Colloquy on: “European Culture: Identity and Diversity”
8-9 September 2005
Contribution of Ms Katerina Stenou, Director of UNESCO’s Division of Cultural Policies and Intercultural Dialogue
This session on cultural diversity and social cohesion is of the highest interest to UNESCO which considers that this theme represents one of the major challenges of our time.
These early years of the third millennium have shown noticeable signs of the forces of globalisation and fragmentation working as a duo to produce a more and more standard world globally and a more and more heterogeneous one locally.
In other words, our societies must cultivate the “right to difference”, while communities claim the “right to resemblance”, the builder of their identity. UNESCO is secure in this realisation and from its foundation onwards has sought to promote respect for “the fruitful diversity of cultures” of the world. UNESCO has entered on a new area of work with the Universal Declaration on Cultural Diversity adopted in 2001, and has prepared a draft Convention on the Protection of the Diversity of Cultural Contents and Artistic Expressions for submission to the next session of the General Conference.
Cultural diversity is more than just a patchwork of multiple identities, it is the power and the principle at work wherever there is transmission of a heritage to be made fruitful by each individual’s and each group’s creative efforts which can be varied ad infinitum. Cultural diversity brings us back to the multiplicity of the forms whereby cultures of groups and societies find expression. It reveals the capabilities of the human intellect for conceiving new forms of truth, beauty, and justice. In this way, cultural diversity becomes the factor that pushes memory, imagination and innovation to the limit of their power.
Culture does not predetermine individuals, much less their behaviour. It can nevertheless become a means of identification a posteriori when economic, social or political exclusion selectively strike certain particular groups. It becomes a haven for “disaffiliated” individuals.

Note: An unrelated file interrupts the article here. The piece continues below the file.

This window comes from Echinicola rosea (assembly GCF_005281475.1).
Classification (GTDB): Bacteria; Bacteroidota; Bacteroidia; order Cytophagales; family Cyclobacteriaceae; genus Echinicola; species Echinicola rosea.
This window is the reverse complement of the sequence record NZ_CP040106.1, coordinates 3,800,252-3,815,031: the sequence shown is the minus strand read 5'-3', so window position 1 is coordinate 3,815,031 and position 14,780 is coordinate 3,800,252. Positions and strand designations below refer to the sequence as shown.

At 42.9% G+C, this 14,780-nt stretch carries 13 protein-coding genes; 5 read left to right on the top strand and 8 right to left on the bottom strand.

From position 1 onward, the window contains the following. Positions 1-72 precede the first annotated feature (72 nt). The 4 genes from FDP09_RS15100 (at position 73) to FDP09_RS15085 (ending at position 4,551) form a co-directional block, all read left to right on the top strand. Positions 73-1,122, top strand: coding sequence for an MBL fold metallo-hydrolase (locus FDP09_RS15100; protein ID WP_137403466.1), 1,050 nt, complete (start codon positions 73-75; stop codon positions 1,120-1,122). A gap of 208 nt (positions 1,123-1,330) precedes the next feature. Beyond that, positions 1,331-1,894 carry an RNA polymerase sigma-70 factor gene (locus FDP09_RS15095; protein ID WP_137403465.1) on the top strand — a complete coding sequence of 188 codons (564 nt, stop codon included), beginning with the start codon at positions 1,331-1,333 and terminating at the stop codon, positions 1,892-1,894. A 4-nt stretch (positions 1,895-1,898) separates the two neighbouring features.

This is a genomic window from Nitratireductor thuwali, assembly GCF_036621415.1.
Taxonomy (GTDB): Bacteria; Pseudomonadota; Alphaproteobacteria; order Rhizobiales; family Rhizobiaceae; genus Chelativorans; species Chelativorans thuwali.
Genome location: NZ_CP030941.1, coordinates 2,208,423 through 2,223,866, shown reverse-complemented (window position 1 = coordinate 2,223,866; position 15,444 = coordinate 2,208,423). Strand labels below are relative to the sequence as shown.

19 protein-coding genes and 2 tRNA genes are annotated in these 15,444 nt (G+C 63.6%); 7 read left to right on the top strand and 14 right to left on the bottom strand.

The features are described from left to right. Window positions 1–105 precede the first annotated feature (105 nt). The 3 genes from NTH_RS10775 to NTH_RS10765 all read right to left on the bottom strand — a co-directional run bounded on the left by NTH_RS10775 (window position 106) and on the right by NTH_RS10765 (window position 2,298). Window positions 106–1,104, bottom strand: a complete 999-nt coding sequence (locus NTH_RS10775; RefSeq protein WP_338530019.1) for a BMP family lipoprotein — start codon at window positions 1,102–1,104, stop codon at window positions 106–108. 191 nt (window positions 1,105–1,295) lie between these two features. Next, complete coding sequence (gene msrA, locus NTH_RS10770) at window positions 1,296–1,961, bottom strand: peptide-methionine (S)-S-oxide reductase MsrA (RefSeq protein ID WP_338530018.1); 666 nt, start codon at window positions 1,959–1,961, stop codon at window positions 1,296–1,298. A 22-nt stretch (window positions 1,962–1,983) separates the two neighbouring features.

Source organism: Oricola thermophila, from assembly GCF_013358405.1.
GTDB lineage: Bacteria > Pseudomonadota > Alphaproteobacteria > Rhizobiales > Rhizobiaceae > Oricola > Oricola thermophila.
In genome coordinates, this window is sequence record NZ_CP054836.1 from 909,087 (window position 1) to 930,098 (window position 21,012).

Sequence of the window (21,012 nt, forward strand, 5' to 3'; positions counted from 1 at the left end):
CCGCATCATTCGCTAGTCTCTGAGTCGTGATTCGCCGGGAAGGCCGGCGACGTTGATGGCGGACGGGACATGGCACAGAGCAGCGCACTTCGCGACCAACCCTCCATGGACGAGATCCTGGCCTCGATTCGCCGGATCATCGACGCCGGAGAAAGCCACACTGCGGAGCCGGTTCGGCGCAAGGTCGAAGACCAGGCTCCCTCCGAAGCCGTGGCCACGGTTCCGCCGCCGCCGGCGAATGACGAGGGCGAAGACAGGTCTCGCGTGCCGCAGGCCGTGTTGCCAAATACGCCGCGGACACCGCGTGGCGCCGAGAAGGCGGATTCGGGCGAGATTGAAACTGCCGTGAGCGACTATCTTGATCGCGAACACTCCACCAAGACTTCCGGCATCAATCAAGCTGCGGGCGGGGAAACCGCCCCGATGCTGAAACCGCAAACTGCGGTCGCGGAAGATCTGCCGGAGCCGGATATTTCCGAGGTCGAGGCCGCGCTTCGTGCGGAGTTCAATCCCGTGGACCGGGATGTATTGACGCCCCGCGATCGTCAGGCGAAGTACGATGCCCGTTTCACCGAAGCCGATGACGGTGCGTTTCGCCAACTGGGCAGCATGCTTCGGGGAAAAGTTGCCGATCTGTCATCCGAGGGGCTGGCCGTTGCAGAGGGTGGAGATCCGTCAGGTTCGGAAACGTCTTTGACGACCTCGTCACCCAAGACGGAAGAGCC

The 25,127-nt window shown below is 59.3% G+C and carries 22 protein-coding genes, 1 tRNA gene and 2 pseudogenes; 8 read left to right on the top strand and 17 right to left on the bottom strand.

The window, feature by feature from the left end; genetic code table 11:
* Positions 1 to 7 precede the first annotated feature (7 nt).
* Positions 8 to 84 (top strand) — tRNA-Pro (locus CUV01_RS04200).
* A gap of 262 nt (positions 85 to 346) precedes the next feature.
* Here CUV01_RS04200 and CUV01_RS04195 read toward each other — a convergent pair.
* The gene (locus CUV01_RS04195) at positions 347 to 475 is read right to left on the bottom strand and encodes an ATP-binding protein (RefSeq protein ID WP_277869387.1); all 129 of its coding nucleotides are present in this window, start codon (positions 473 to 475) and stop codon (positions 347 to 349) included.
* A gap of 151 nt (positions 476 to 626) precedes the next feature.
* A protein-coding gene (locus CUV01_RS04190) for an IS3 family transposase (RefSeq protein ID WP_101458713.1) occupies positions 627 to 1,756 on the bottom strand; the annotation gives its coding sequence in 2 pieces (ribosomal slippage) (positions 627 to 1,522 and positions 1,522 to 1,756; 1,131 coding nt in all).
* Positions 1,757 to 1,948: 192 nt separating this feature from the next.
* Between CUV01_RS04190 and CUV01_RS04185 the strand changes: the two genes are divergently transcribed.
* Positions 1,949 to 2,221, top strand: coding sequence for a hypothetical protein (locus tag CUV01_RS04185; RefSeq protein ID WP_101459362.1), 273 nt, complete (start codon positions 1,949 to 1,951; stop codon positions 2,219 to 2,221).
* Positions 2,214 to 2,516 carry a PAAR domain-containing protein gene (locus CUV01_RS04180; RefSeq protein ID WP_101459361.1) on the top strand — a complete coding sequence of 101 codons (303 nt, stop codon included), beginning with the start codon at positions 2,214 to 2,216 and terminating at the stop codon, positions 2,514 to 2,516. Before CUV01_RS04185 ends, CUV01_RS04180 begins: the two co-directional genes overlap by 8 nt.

In a final analysis, culture is not intrinsically a factor of division, because it is not a frozen, static entity.
For the wager of “living together” to be won, it must be underpinned by a society adaptable enough to redefine the foundations of its social and cultural contract whenever necessary. Every political community is built on certain common values. These values are not fixed simply because they correspond to a given historical moment; a society must be capable of revisiting and redefining them. What is at stake underneath the issues addressed is the construction of a civic community which is not only plural but pluralist.
The paramount goal of social cohesion is to be attained though dialogue planned along the lines of a major work project. This should take in not only the historical foundations of each culture but also an up-to-date analysis of individual and group aspirations. In this way, the increasingly constant practice of seeking cultural cures for democratic shortcomings or social ills will find its full justification. Culture, with all its diversity, too often regarded as a cause of conflicts when used as a means to factional ends whether ethnic, religious or otherwise, must become an instrument of peace according to a purposive construction founded on permanent dialogue.1